32. 32. 040910 EBM Course, Oxford32A 1993 systematic review of 51randomized trials of anti-arrhythmicdrugs in heart attack660 deaths among 11,712 patientsallocated drugs571 deaths among 11,517 patientsallocated to controlTeo et al. JAMA 1993.
  33. 33. 040910 EBM Course, Oxford33The consequence:At the peak of their use in the late1980s, it has been estimated thatanti-arrhythmic drugs were causingevery year comparable numbers ofdeaths to the total number ofAmericans who died in the Vietnamwar (Moore 1995).
  34. 34. 040910 EBM Course, Oxford34The discovery that these drugsare lethal could have been madea decade earlier if the Discussionsections in each report of a new trialhad set the new results in the contextof a systematic review of the resultsof all previous trials – in other words,if scientists had cumulatedevidence scientifically.
  35. 35. 040910 EBM Course, Oxford35The human costs of failing torecognise the importance ofcumulating evidence scientifically“Advice on some life-saving therapieshas been delayed for more than adecade, while other treatments havebeen recommended long aftercontrolled research has shown themto be harmful.”Antman et al. 1992Antman et al. JAMA 1992;268:240-8.
  36. 36. 040910 EBM Course, Oxford36Setting the results of new resultsin the context of a systematicreview of the results of all otherrelevant studies would becomestraightforward if systematicreviews were always done beforeembarking on new research.
  37. 37. 040910 EBM Course, Oxford37Would any of you have agreedto participate in a placebocontrolled trial of prophylacticantibiotics for colorectalsurgery after 1975?
  38. 38. 040910 EBM Course, Oxford38Reduction of perioperative deaths byantibiotic prophylaxis for colorectal surgery
  39. 39. 040910 EBM Course, Oxford39Would you ever have putbabies to sleep on theirtummies?
  40. 40. 040910 EBM Course, Oxford40
  41. 41. 040910 EBM Course, Oxford41
  42. 42. 040910 EBM Course, Oxford42Would a healthy young womanvolunteer at Johns Hopkins havedied after inhaling hexamethoniumif the investigators had done asystematic review of relevantevidence?Clark O, Clark L, Djulbegovic B. Is clinicalresearch still too haphazard?Lancet 2001;358:1648.
  43. 43. 040910 EBM Course, Oxford43
  44. 44. 040910 EBM Course, Oxford44Would 7000 stroke patients have beenpersuaded to participate in controlledtrials of nimodipine if researchers haddone systematic reviews of the relevantanimal experiments?Johanna Horn et al (2001).Nimodipine in animal model experiments offocal cerebral ischaemia.Stroke 32:2433-2438.
  45. 45. 040910 EBM Course, Oxford45Pound P, Ebrahim S, Sandercock P,Bracken MB, Roberts I. The ReviewingAnimal Trials Systematically (RATS)Group.Where is the evidence that animalresearch benefits humans?BMJ 2004;328:514-17 (28 February)
  46. 46. 040910 EBM Course, Oxford46Principles of good practiceAll new research studies should be:• designed in the light ofscientifically-defensible syntheses ofrelevant existing research evidence• reported using the new evidence toupdate these research syntheses(thus making clear what contributionthe new study has made to the totalevidence)
  47. 47. 040910 EBM Course, Oxford47An important innovation by the BMJ
  48. 48. 040910 EBM Course, Oxford48The main obstacles to applyingthese principles in practice arepsychological and social, notpractical.The practical challenge is beingmet by very rapid evolution andapplication of the science ofresearch synthesis andelectronic publishing.
  49. 49. 040910 EBM Course, Oxford49Can the public rely on scientiststo use research synthesisto ensure that limited resourcesfor research are used moreefficiently and ethically?
  50. 50. 040910 EBM Course, Oxford50Needed:academic recognition thatresearch synthesis isresearch
  51. 51. 040910 EBM Course, Oxford51“….. The work which deserves, but Iam afraid does not always receive,the most credit is that in whichdiscovery and explanation go handin hand, in which not only are newfacts presented, but theirrelation to old ones is pointedout.”Lord Rayleigh 1884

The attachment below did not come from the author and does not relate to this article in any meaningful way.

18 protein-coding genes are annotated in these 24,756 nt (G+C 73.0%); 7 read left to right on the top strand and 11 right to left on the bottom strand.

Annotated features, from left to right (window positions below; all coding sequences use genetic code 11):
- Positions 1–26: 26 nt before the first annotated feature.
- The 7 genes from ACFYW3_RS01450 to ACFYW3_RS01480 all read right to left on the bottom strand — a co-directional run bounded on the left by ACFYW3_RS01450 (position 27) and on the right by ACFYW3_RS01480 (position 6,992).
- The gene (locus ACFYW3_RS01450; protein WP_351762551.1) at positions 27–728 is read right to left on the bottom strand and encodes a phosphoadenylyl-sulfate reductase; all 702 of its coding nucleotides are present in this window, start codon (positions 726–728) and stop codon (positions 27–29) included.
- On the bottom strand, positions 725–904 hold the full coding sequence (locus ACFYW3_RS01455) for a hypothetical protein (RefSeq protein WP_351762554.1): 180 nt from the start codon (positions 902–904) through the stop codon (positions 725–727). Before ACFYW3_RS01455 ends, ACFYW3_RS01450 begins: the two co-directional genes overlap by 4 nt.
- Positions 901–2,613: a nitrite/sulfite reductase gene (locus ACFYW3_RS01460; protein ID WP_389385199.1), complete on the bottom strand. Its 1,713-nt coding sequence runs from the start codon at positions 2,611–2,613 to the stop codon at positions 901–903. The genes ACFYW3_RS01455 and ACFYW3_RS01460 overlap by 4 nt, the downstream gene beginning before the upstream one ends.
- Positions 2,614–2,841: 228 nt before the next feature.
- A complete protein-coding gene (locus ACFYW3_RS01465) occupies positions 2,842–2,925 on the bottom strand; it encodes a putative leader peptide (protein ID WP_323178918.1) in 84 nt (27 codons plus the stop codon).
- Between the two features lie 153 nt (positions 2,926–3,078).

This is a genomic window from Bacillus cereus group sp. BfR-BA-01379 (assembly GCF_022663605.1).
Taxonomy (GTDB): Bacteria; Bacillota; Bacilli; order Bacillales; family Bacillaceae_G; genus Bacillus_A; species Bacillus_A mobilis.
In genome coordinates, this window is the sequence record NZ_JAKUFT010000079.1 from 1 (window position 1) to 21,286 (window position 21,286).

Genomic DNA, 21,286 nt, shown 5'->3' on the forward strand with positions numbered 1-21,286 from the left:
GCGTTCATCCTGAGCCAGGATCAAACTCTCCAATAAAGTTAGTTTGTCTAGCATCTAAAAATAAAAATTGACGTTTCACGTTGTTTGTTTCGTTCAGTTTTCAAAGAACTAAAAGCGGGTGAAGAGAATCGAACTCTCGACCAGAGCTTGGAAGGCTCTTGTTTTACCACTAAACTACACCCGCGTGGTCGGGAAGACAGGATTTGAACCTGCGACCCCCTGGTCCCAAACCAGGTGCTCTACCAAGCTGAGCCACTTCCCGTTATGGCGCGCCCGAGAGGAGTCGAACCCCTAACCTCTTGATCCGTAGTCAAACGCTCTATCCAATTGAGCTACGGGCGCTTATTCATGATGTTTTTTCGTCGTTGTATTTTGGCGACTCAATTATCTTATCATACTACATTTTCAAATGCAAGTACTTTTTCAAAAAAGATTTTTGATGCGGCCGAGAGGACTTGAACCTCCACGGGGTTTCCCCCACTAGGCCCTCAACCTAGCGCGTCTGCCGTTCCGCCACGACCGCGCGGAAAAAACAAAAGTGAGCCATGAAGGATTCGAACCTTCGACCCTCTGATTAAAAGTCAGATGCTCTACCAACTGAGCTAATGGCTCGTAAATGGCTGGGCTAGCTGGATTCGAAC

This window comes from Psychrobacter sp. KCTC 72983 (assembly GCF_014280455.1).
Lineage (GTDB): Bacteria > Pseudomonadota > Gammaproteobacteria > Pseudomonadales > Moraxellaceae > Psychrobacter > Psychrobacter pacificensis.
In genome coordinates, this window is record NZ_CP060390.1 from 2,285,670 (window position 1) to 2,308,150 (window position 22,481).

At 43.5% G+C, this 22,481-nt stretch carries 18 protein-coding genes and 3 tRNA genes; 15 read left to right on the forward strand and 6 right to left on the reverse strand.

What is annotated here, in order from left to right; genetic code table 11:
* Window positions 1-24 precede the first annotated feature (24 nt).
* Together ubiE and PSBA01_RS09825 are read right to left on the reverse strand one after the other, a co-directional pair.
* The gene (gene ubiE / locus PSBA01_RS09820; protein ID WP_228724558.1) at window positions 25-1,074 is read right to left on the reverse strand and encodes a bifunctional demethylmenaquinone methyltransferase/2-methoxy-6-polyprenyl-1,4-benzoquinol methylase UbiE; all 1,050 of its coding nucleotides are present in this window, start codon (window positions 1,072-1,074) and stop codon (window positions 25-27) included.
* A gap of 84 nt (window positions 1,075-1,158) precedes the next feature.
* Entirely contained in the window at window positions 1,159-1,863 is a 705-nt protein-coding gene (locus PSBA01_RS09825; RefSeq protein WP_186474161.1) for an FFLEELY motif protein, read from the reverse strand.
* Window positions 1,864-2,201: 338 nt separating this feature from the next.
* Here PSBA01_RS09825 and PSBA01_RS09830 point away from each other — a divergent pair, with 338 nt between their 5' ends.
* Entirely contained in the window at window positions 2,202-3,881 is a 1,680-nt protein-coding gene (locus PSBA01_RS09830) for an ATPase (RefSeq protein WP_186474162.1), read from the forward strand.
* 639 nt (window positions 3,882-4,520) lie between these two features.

52. 52. 040910 EBM Course, Oxford52If academia cannot be reliedon to ensure that newresearch projects begin andend with syntheses of theresults of other relevantstudies, who will protect thepublic from the adverseconsequences of currentscientific indiscipline?
  53. 53. 040910 EBM Course, Oxford53Danish Research Ethics CommitteeSystem, 1997“For a research ethical evaluation ofscientific experiments involving man it iscrucial that all relevant literature has beenreviewed by the research group beforesubmission……....This will be a precondition when theevaluating committee is judging theoriginality of the project and, for example,the permissibility of using placebo and notan already known treatment in a controlgroup.”
  54. 54. 040910 EBM Course, Oxford54UK Medical Research Councilrequirements of people applying forsupport for new controlled trials, 1999.“Give references to any relevant systematicreview(s)* and discuss the need for your trialin the light of the(se) review(s).”“If you believe that no relevant previous trialshave been done, give details of your searchstrategy for existing trials.”“* For definition of a systematic review, seeOxman, AD. Checklists for review articles, BMJ, 1994;309;648-51.”
  55. 55. 040910 EBM Course, Oxford55“The European Science Foundation (2001)endorses the view that embarking on new researchwithout first preparing systematic reviews of relevantexisting evidence is indefensible on scientific andethical grounds, and recommends that its MemberOrganisations should:• Require applicants for support of new trials to referto scientifically defensible reviews of relevant existingtrials, or demonstrate that no other relevant trialsexist.• Require data monitoring committees to take accountof new evidence accumulating in updated systematicreviews.”
  56. 56. 040910 EBM Course, Oxford56In conclusionScience is cumulative, andscientists must cumulatescientifically!As the main funder of science, the public has aright to expect that this will be reflected moreeffectively in the way that science is conductedand reported.It remains unclear how effectively academiawill respond to this fundamental challenge toits traditional ways of working.
  57. 57. 040910 EBM Course, Oxford57This talk has been based in part onmaterial published in:Chalmers I, Hedges L, Cooper H.A brief history of research synthesisEvaluation and the Health Professions2002;25:12-37.
  58. 58. 040910 EBM Course, Oxford58Francis Galton, 1901"I have begun to think that no oneought to publish biometric results,without lodging a well-arranged andwell-bound copy of his data in someplace where it should be accessible,under reasonable restrictions, tothose who desire to verify his work.”